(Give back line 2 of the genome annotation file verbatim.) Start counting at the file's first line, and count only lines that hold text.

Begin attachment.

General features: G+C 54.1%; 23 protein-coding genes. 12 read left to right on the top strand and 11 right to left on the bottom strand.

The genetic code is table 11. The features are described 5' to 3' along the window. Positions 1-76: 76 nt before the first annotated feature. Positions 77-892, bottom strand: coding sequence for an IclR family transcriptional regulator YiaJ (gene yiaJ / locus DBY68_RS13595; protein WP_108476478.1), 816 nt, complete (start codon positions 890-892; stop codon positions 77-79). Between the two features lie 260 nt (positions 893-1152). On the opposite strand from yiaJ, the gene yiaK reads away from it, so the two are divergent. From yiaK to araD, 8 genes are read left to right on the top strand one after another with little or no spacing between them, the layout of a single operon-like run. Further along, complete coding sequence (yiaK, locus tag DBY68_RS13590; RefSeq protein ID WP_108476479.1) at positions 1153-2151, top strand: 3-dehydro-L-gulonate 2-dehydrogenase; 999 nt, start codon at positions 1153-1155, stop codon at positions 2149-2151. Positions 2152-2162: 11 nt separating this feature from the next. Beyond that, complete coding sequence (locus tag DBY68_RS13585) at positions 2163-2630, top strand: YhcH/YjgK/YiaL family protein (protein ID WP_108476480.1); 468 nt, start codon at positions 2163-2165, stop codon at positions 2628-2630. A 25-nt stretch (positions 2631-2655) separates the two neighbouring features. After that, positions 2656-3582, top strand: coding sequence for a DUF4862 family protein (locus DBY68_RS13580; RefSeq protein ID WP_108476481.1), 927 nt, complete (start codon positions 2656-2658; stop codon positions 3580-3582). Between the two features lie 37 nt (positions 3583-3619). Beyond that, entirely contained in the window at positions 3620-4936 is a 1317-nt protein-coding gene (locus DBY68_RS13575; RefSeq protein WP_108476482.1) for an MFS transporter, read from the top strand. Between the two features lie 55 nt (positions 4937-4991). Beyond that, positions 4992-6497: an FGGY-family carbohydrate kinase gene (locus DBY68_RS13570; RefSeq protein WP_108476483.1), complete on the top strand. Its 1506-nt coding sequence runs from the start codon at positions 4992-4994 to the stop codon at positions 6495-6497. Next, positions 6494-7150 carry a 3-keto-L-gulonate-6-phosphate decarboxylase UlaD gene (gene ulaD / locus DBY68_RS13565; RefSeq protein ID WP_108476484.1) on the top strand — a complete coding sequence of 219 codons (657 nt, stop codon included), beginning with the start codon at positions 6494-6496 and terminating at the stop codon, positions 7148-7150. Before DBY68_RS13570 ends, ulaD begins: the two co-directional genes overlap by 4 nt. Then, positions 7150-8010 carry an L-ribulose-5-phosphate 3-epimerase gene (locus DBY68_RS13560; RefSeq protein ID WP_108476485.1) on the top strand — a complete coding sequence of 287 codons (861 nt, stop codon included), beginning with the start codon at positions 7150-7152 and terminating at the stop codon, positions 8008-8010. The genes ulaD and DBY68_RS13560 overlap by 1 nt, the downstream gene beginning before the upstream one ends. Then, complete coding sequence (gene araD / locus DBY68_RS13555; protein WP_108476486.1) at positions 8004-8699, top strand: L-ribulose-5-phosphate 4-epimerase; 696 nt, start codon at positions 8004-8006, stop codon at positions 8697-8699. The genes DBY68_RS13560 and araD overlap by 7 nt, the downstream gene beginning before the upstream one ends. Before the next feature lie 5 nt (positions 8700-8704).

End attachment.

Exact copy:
The genetic code is table 11. The features are described 5' to 3' along the window. Positions 1-76: 76 nt before the first annotated feature. Positions 77-892, bottom strand: coding sequence for an IclR family transcriptional regulator YiaJ (gene yiaJ / locus DBY68_RS13595; protein WP_108476478.1), 816 nt, complete (start codon positions 890-892; stop codon positions 77-79). Between the two features lie 260 nt (positions 893-1152). On the opposite strand from yiaJ, the gene yiaK reads away from it, so the two are divergent. From yiaK to araD, 8 genes are read left to right on the top strand one after another with little or no spacing between them, the layout of a single operon-like run. Further along, complete coding sequence (yiaK, locus tag DBY68_RS13590; RefSeq protein ID WP_108476479.1) at positions 1153-2151, top strand: 3-dehydro-L-gulonate 2-dehydrogenase; 999 nt, start codon at positions 1153-1155, stop codon at positions 2149-2151. Positions 2152-2162: 11 nt separating this feature from the next. Beyond that, complete coding sequence (locus tag DBY68_RS13585) at positions 2163-2630, top strand: YhcH/YjgK/YiaL family protein (protein ID WP_108476480.1); 468 nt, start codon at positions 2163-2165, stop codon at positions 2628-2630. A 25-nt stretch (positions 2631-2655) separates the two neighbouring features. After that, positions 2656-3582, top strand: coding sequence for a DUF4862 family protein (locus DBY68_RS13580; RefSeq protein ID WP_108476481.1), 927 nt, complete (start codon positions 2656-2658; stop codon positions 3580-3582). Between the two features lie 37 nt (positions 3583-3619). Beyond that, entirely contained in the window at positions 3620-4936 is a 1317-nt protein-coding gene (locus DBY68_RS13575; RefSeq protein WP_108476482.1) for an MFS transporter, read from the top strand. Between the two features lie 55 nt (positions 4937-4991). Beyond that, positions 4992-6497: an FGGY-family carbohydrate kinase gene (locus DBY68_RS13570; RefSeq protein WP_108476483.1), complete on the top strand. Its 1506-nt coding sequence runs from the start codon at positions 4992-4994 to the stop codon at positions 6495-6497. Next, positions 6494-7150 carry a 3-keto-L-gulonate-6-phosphate decarboxylase UlaD gene (gene ulaD / locus DBY68_RS13565; RefSeq protein ID WP_108476484.1) on the top strand — a complete coding sequence of 219 codons (657 nt, stop codon included), beginning with the start codon at positions 6494-6496 and terminating at the stop codon, positions 7148-7150. Before DBY68_RS13570 ends, ulaD begins: the two co-directional genes overlap by 4 nt. Then, positions 7150-8010 carry an L-ribulose-5-phosphate 3-epimerase gene (locus DBY68_RS13560; RefSeq protein ID WP_108476485.1) on the top strand — a complete coding sequence of 287 codons (861 nt, stop codon included), beginning with the start codon at positions 7150-7152 and terminating at the stop codon, positions 8008-8010. The genes ulaD and DBY68_RS13560 overlap by 1 nt, the downstream gene beginning before the upstream one ends. Then, complete coding sequence (gene araD / locus DBY68_RS13555; protein WP_108476486.1) at positions 8004-8699, top strand: L-ribulose-5-phosphate 4-epimerase; 696 nt, start codon at positions 8004-8006, stop codon at positions 8697-8699. The genes DBY68_RS13560 and araD overlap by 7 nt, the downstream gene beginning before the upstream one ends. Before the next feature lie 5 nt (positions 8700-8704).